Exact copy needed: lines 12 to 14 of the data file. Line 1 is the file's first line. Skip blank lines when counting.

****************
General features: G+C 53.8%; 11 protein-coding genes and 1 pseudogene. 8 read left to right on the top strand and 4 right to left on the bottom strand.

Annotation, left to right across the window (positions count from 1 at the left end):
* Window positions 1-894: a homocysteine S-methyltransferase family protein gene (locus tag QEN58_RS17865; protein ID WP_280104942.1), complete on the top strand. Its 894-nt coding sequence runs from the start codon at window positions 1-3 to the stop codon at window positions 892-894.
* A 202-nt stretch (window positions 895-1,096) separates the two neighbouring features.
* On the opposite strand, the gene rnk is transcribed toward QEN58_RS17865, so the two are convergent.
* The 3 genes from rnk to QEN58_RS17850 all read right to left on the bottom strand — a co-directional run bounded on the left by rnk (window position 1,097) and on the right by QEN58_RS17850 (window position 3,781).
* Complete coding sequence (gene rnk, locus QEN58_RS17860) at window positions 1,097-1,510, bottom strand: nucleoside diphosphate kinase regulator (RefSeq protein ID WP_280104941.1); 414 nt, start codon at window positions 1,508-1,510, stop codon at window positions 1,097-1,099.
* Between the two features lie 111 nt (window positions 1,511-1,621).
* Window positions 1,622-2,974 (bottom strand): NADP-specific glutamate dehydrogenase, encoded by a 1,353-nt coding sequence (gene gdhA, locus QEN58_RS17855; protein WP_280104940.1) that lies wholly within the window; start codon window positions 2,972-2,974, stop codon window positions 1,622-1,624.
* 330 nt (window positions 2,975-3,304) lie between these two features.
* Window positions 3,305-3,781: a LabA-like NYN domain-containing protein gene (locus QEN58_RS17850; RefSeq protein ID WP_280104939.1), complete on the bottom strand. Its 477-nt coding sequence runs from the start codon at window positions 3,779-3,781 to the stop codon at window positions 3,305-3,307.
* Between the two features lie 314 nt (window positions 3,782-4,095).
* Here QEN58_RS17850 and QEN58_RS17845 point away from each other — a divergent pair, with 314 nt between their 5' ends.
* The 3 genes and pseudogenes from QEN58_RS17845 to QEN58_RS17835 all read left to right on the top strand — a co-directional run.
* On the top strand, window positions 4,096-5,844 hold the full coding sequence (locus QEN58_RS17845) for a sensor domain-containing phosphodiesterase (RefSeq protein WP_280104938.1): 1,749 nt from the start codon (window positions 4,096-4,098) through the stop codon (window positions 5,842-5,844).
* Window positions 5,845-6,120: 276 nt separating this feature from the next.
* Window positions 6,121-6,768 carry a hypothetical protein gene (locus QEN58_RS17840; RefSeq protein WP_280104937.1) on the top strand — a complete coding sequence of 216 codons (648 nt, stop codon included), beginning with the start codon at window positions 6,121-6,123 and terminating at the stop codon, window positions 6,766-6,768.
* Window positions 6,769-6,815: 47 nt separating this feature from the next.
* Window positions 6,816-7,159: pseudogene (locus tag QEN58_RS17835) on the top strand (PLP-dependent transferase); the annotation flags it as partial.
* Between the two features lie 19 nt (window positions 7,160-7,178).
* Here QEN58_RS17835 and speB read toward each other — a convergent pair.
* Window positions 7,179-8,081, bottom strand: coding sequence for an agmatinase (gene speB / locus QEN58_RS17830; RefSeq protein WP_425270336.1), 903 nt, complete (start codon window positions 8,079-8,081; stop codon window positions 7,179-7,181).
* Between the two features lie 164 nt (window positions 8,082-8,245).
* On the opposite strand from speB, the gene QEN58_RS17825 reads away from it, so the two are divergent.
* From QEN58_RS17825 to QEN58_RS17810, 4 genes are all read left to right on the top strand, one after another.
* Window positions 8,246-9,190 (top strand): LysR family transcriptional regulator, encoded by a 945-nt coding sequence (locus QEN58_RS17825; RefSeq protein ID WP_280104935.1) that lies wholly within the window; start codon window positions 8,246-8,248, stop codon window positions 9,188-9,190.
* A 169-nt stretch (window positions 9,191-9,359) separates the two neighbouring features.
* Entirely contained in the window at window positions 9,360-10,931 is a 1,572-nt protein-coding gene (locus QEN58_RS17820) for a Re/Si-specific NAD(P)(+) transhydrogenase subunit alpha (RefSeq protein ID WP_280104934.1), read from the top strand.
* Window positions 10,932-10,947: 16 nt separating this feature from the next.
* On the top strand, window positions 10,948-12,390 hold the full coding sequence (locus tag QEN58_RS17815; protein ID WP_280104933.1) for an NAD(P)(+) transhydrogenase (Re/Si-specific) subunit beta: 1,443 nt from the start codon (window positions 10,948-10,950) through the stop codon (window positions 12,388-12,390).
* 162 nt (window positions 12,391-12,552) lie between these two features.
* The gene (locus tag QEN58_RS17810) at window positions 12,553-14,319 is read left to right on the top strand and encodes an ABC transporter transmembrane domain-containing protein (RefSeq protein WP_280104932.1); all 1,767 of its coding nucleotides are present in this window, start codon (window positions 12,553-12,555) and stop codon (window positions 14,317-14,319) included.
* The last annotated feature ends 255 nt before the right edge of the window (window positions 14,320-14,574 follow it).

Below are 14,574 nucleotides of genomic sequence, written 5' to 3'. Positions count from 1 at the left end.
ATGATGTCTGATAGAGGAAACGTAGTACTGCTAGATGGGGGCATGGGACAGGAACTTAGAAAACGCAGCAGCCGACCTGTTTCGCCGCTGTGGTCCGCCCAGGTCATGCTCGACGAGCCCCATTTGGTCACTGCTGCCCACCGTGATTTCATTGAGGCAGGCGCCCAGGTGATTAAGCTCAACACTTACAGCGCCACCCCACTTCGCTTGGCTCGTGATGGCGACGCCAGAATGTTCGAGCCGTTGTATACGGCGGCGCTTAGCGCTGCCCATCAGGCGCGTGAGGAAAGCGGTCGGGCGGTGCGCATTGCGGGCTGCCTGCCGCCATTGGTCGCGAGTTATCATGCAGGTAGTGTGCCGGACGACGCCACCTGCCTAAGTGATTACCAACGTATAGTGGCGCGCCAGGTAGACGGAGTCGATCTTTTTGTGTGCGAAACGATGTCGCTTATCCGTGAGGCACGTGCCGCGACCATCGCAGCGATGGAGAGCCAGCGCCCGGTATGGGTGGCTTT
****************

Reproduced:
* Between the two features lie 314 nt (window positions 3,782-4,095).
* Here QEN58_RS17850 and QEN58_RS17845 point away from each other — a divergent pair, with 314 nt between their 5' ends.
* The 3 genes and pseudogenes from QEN58_RS17845 to QEN58_RS17835 all read left to right on the top strand — a co-directional run.